e Roland 10 18 2008 Acquisition Highlights 22 12 23

Iris Viewing Festival Debuts in the Besthoff Sculpture Garden Pamela Buckman Cher Chair: Celebrating Our Volunteers Virginia Panno

NVC Trip to San Miguel de Allende, Mexico Laura Carman ecorative Arts??? 26 Volunteers Honored at Awards Luncheon Molly St. Paul 24

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Circles and Fellows of the New Orleans Museum of Art Corporate Membership

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Join the Circles and Upgrade Your Support of NOMA Pop! Pop! Important Prints from the ’60s Pop into Contributions

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Library Happenings

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NOMA Education: Programs and Activities

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Program Sponsors

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Museum News

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NOMA Exhibition Schedule

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Calendar of Events

Articles appearing in any issue of Arts Quarterly do not necessarily reflect the opinion of the staff or the board of trustees of the New Orleans Museum of Art.

Editor: Caroline Goyette

SUPPORT ACKNOWLEDGEMENT

Art Director: Aisha Champagne Advertising Manager: Karron Lane Printing: Roberson Printing

The programs of the New Orleans Museum of Art are supported by a grant from the Louisiana State Arts Council through the Louisiana Division of the Arts and the National Endowment for the Arts.

Arts Quarterly (ISSN 0740-9214) is published by the New Orleans Museum of Art, P.O. Box 19123, New Orleans, LA 70179-0123. 504-658-4103. Advertising 504-610-1279 or 504-658-4103. © 2009, New Orleans Museum of Art. All rights reserved. No part of this magazine may be reproduced or reprinted without permission of the publisher.

Free admission for Louisiana residents is sponsored by The Helis Foundation and the members of the New Orleans Museum of Art. The Museum is open Wednesday, noon to 8 p.m., Thursday through Sunday, 10 a.m. to 5 p.m. The Besthoff Sculpture Garden is open Wednesday through Sunday, 10 a.m. to 4:45 p.m. For information on upcoming exhibitions and events at NOMA, please call 504-658-4100 or visit our website at www.noma.org.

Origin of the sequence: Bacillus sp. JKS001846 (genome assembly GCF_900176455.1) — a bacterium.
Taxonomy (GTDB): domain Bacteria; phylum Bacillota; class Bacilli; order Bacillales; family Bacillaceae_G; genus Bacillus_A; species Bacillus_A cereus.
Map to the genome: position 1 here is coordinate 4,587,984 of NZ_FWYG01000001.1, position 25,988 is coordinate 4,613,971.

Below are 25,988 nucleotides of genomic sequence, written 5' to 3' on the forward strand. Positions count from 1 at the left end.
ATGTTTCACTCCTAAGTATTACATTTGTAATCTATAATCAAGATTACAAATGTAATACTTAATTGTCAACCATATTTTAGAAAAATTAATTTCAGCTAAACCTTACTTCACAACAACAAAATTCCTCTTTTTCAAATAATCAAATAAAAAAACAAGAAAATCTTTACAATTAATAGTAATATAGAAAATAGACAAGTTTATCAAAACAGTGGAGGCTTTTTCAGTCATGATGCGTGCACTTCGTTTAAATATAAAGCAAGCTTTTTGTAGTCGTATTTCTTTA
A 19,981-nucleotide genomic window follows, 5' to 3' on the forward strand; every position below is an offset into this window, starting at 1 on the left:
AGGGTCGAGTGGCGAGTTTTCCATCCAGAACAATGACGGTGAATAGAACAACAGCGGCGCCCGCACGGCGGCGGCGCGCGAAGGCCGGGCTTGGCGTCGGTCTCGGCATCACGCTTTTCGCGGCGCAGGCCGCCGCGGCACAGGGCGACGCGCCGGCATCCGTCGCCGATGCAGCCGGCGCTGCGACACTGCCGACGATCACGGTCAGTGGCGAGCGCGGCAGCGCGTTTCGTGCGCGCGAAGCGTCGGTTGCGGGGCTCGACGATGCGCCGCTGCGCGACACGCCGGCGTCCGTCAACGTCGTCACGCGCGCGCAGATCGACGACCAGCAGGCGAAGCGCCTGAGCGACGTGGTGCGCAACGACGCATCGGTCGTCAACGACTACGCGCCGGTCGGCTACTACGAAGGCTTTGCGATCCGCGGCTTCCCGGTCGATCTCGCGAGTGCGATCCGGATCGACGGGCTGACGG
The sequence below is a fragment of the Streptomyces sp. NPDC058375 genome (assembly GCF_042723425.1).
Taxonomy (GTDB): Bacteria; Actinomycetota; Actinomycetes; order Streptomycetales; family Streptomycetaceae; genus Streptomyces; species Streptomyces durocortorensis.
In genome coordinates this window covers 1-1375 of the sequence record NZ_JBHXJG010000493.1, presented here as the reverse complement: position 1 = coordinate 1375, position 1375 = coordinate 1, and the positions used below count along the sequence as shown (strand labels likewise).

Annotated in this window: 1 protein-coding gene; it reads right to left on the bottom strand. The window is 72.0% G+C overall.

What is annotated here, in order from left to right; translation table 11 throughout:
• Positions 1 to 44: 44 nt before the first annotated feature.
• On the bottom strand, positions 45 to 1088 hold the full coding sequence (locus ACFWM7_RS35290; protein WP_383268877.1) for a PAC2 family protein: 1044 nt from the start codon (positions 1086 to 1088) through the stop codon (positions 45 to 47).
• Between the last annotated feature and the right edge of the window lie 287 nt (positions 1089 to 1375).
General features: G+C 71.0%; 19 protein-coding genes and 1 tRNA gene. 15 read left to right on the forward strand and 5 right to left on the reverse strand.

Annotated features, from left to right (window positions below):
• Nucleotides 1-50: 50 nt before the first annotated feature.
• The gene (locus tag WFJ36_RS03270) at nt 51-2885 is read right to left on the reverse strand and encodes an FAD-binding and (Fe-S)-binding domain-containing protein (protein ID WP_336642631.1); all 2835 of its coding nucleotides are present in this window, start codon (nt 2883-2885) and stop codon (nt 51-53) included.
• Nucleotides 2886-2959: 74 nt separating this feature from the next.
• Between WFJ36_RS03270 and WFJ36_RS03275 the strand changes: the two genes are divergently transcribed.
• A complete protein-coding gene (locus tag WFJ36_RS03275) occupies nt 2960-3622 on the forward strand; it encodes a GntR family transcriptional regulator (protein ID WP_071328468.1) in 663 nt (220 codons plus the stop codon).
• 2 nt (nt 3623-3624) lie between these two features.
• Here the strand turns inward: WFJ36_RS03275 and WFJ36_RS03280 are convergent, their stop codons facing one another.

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The Art of Caring: A Look at Life through Photography BY CYNTHIA GOODMAN Guest Curator

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he Art of Caring: A Look at Life through Photography comprises seven thematic components: Children and Family, Love, Wellness, Disaster, Caregiving and Healing, Aging, and Remembering. Through photography and film, this thought- and emotionprovoking exhibition provides a visual discourse on how key life events are celebrated and honored, and how pivotal life decisions are made by a number of different cultures. Each stage of life is depicted by simple everyday situations experienced in moments of joy and gratification as well as by poignant events of passage. The unfathomable scale of devastation inflicted upon humanity and our environment by both man-made and natural disasters also is intrinsic to this life story. The selection of the more than two hundred photographs in this exhibition took shape like a complex and carefully composed mosaic in which the distinct fragments represent mothers, fathers, children, caregivers, first responders, and others from around the globe. For the viewer, encountering these photos on the walls of this exhibition is somewhat like taking a walk on a busy street in any one of a number of major metropolitan cities, where who or what you see is often a surprise impossible to plan for or predict, much like the cycle of our own respective lives.

The exhibition begins with a group of images by the world-renowned artist Annie Leibovitz, who made a special selection from her vast archive that reflects all seven themes. These images provide a concise introduction to the entire exhibition. Selections from the Time/LIFE Picture Collection include a number of classics by legendary photojournalists such as Alfred Eisenstaedt and W. Eugene Smith. The contemporary artists also include other established photographers such as Tina Barney, Nan Goldin, Chester Higgins, Sally Mann, Joel Meyerowitz, Robert Polidori, Tatsumi Orimoto, Nicholas Nixon, Neal Slavin, and Larry Sultan. The exhibition features as well a number of artists whose work is attracting increasing attention today, including Elinor Carucci, Albert Chong, Misty Keasler, Jessica Todd Harper, Dona Schwartz, Ryan McGinley, Jeff Charbonneau, and Eliza French. The photographers who have “made” the pictures in this exhibition come from divergent backgrounds and cultures. They also have crafted their photographs motivated by varied emotions and life situations. Some capture an intimate family moment. Others record a disaster of unfathomable scale. Others show the drama between two strangers who, because of unforeseeable occurrences, have come into intimate contact in a possibly life-dependent relationship with one another,